Many years ago, when I was still a young woman living at home, I asked my father, who did not belong to the Church, why he did not become a Catholic. He said with a sweet smile on his face, “Maybe someday when I die.” From that moment on, I started saying a daily Hail Mary for his conversion.
About 25 years later, my husband and I with our six children, were living in Tempe, Arizona. One morning, about the middle of August, we were awakened by the telephone ringing. It was my mother calling with the sad news that my father had just passed away. She was at the hospital with their parish priest. My father had woken up that morning with a terrible pain and told my mother to call the paramedics and then said, “Call the priest.” He died minutes later.
I asked to speak with the priest. I told him as quickly as I could that my father was not a Catholic, but had been baptized. I then told him that he supported the Church for many years and as of late, was attending Mass with my mother. I then asked him if he could give my father conditional last rites. He said, “Conditional, yes.” It did not occur to me then, but later wondered, “what is conditional last rites?” I had never heard of it. Years later, it was explained to me by a priest that we don’t know how long the soul resides in the body after a person dies. Not having heard this term before, how could I have asked the priest to give my father conditional last rites? I wondered, “was it with the aid of the Holy Spirit?”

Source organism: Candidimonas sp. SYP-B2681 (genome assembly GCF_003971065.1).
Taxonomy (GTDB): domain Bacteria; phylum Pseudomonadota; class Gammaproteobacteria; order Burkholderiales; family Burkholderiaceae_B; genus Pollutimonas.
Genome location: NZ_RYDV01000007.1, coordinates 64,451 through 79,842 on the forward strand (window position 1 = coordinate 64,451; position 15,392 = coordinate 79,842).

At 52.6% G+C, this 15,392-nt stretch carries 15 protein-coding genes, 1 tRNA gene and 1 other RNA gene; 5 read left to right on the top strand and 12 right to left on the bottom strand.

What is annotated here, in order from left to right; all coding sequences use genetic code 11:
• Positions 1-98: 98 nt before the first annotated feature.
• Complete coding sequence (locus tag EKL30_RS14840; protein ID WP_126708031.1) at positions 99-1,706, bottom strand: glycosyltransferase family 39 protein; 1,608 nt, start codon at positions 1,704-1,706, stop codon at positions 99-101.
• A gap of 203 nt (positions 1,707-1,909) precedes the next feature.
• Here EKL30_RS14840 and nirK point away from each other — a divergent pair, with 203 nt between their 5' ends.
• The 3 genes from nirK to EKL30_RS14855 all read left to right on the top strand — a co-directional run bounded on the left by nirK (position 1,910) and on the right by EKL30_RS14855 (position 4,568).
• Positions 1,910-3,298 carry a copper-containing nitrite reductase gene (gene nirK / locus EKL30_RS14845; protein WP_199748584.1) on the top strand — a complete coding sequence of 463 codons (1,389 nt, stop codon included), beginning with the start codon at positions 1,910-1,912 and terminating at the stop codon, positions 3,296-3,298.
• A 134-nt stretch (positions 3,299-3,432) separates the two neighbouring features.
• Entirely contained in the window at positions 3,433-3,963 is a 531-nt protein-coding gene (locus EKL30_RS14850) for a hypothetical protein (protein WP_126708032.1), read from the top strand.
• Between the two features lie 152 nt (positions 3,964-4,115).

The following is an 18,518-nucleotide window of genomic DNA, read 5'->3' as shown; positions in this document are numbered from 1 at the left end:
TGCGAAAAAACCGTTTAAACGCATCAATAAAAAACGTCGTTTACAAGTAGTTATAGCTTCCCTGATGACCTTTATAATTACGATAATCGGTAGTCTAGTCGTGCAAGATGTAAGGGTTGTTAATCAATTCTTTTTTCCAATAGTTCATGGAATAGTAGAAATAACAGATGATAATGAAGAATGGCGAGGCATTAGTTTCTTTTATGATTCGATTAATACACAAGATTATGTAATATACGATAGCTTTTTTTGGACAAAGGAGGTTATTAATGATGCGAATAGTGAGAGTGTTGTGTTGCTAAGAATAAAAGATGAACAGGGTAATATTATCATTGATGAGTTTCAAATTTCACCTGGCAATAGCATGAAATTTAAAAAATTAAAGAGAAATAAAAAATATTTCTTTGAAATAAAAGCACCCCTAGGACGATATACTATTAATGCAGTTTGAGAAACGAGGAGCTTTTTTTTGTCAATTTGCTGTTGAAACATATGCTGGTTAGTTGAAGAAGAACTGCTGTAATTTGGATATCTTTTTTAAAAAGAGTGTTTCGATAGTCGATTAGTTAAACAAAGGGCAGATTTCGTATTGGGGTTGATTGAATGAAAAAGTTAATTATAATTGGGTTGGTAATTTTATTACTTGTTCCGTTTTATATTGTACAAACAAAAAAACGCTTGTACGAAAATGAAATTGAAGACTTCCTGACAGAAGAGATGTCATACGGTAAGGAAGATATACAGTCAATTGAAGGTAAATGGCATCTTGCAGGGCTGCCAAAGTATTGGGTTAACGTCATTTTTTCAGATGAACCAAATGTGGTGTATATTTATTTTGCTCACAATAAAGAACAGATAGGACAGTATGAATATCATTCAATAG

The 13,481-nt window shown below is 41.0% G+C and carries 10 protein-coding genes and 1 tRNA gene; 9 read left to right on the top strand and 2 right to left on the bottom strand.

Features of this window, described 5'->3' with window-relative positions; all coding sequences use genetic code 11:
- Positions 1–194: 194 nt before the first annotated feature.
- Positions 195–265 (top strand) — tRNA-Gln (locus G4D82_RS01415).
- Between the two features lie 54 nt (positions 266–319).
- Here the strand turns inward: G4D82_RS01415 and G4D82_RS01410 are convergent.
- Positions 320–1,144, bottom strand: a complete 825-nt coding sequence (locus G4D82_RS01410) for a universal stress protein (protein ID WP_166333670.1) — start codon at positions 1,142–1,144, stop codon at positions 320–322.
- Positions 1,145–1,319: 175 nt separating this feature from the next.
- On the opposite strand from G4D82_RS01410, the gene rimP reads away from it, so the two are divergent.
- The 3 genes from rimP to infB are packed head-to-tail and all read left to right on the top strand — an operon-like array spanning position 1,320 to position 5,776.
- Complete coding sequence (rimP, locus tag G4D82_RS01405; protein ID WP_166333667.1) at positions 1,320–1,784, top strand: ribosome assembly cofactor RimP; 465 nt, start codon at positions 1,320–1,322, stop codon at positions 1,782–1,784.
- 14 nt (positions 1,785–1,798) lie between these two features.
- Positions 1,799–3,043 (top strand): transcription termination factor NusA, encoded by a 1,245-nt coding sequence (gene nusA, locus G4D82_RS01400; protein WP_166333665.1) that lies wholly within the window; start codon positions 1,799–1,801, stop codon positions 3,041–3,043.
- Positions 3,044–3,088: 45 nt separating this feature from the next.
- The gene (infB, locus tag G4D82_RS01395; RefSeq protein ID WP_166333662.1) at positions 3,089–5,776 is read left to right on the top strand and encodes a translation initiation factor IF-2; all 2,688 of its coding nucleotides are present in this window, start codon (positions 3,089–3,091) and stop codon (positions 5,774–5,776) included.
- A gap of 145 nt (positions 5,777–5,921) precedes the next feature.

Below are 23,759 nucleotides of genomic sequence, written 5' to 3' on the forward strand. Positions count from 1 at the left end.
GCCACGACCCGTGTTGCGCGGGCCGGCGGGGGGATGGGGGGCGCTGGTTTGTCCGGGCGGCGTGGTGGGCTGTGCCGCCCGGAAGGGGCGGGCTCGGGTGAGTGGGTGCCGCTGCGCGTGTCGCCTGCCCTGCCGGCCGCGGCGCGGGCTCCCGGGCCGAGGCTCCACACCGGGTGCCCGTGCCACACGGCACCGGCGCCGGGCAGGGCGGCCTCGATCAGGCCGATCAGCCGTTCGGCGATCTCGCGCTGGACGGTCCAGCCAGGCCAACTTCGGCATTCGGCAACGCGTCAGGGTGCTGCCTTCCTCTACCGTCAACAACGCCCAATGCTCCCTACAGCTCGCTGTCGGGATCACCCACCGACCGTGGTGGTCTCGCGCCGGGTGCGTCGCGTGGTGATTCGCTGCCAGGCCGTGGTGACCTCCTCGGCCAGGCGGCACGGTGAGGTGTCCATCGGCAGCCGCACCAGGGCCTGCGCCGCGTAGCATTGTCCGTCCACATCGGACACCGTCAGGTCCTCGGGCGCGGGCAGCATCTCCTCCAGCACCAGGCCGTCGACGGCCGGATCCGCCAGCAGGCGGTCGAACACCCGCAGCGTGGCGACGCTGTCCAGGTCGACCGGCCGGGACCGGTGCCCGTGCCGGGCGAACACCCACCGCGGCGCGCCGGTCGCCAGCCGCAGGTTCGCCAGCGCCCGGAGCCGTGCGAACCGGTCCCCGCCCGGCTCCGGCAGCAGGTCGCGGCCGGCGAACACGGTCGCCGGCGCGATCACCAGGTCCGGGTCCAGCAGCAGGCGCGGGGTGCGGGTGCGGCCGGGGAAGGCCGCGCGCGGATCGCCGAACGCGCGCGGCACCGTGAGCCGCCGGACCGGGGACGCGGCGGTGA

Later that same August day, I flew to Novato, California to be with my mother, sister, and brother and families. The reason my mother had called me, I later found out, was that they were all on vacation. Could this have just been a coincidence?
A couple of days later, when my father’s body was prepared for viewing, our immediate family went to the mortuary. Even though Novato is in northern California, August can be hot and muggy. It was just that kind of day. Unfortunately, my mother did not have air conditioning in her home and returning home from the visitation, the home was hot as an oven. I had just stepped inside the door and had walked but a few feet, when the room suddenly turned icy cold. I did not mention this to anyone as no one else seemed to feel it.
Again, I wondered, what kind of sign this was. Could it have been the Holy Spirit telling me that all is well? Or could it have been my father, in his quiet way saying, “Thank you,”?BACK TO LIST